The immune system is weakened with stress, making the body more receptive of autoimmune (a condition where the immune system attacks itself) thyroid conditions (eg, Hashimoto’s thyroiditis) [47].

Too much physical stress can trigger severe thyroid problems in those with prior thyroid disorders, such as untreated hyperthyroidism or Graves’ disease [47].

Winding down mentally through sleep or meditation and light exercise to increase endorphins (hormones to make the body feel happier) helps with thyroid conditions [48].

Sleep Deprivation

Sleep deprivation leads to increases in thyroid hormone activity. In this way, the hormone may inhibit sleep [49, 50, 51].

A full day of no sleep caused a 1.5X increase of T4 to convert into T3 (levels of T4 stayed the same in the study) [52].

Half a typical dose of sleep deprivation led to higher levels of TSH in the blood; this elevation continued for another day [51].


When a mouse is infected, after food consumption, it will contain 75% less T3, T4, and liver nuclear T3 receptors when compared to uninfected mice [53].

Less thyroid hormone in the body translates to less extensive energy extraction from food molecules, which means there would be less energy wasted for the body. Regular TSH levels reboot after the infection [54, 55].

Thyroid Autoimmunity

Thyroid Autoimmunity occurs when the body creates particles (called antibodies, etc) that, though normally is supposed to attack foreign substances, attacks the body’s own thyroid hormone [56].

Often, people with the thyroid receptor beta gene will develop an autoimmune disease [57, 58].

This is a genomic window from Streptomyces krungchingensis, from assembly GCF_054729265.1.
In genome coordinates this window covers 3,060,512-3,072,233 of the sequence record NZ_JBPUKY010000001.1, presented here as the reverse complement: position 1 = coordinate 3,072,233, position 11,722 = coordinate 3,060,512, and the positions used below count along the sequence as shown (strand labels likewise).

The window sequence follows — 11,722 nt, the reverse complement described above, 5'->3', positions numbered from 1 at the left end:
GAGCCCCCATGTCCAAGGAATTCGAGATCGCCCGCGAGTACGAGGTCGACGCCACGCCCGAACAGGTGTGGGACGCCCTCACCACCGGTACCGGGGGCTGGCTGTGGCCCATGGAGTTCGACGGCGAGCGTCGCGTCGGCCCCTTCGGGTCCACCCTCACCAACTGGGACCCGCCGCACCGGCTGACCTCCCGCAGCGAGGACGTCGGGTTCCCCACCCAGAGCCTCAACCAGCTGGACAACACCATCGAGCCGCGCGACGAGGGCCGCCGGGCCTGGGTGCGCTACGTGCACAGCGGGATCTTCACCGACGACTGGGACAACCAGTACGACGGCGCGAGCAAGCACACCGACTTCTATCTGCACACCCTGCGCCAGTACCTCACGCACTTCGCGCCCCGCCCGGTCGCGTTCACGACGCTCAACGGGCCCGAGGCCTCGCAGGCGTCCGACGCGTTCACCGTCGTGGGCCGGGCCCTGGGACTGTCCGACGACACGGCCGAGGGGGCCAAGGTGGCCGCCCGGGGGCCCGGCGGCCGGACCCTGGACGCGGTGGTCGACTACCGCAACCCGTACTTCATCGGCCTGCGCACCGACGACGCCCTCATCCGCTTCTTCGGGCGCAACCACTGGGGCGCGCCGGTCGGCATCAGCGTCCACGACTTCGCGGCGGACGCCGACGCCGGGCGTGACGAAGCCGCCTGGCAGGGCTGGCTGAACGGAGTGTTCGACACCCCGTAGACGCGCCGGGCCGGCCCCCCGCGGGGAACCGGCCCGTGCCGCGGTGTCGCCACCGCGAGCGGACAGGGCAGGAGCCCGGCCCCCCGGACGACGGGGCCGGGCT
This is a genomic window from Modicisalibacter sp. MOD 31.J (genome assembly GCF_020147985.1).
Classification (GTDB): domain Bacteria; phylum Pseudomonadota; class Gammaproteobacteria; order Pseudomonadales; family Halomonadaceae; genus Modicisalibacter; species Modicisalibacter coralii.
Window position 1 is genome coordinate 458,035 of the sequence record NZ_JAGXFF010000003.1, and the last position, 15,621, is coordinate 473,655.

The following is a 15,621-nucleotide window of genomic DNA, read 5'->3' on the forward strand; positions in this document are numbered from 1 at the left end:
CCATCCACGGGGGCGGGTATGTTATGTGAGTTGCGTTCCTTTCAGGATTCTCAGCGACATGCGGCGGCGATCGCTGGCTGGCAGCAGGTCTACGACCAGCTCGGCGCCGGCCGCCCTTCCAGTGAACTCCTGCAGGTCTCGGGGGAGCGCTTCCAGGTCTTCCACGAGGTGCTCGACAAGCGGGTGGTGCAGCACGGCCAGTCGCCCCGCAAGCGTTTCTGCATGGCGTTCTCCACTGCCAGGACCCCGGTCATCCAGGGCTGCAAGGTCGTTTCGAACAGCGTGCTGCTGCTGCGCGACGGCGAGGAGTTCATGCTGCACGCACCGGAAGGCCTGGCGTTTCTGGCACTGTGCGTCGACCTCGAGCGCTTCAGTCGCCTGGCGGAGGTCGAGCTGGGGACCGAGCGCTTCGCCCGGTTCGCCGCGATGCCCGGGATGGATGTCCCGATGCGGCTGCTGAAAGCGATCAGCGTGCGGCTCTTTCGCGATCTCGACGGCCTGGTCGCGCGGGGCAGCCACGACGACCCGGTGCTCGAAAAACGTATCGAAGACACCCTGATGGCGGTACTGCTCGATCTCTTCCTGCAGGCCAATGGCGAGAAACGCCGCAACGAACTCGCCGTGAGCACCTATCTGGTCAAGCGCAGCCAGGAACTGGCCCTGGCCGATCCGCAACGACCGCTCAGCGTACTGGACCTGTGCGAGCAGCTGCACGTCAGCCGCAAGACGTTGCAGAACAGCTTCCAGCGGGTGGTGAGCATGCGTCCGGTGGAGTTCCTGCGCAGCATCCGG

An autoimmune disease (AD) against thyroid hormones will exhibit a rise in TSH (a hormone by the pituitary gland which triggers the release of T3 and T4 from the thyroid) levels in the blood [57].

In addition, the thyroid hormones then regulate the release of growth-related factors (IGF-I and IGFBP-3) [59].

A common related AD is Hashimoto’s Thyroiditis (HT), which results in thyroid destruction and insufficient thyroid hormones [57, 56].

In Graves’ Disease, there’s excessive production of thyroid hormones because the antibodies stimulate the thyroid by activating the TSH receptor [56].

About the Author

Nattha Wannissorn

Nattha Wannissorn

Nattha received her Ph.D. in Molecular Genetics from the University of Toronto and her undergraduate degree in Molecular and Computational Biology from the University of Pennsylvania.
Aside from having spent 15 years in biomedical research and health sciences, Nattha is also a registered holistic nutritionist, a certified personal trainer, has a precision nutrition level 1 certification, and is a certified functional diagnostic nutrition practitioner. As a holistic practitioner with a strong science background, Nattha is an advocate of science literacy in health topics and self-experimentation.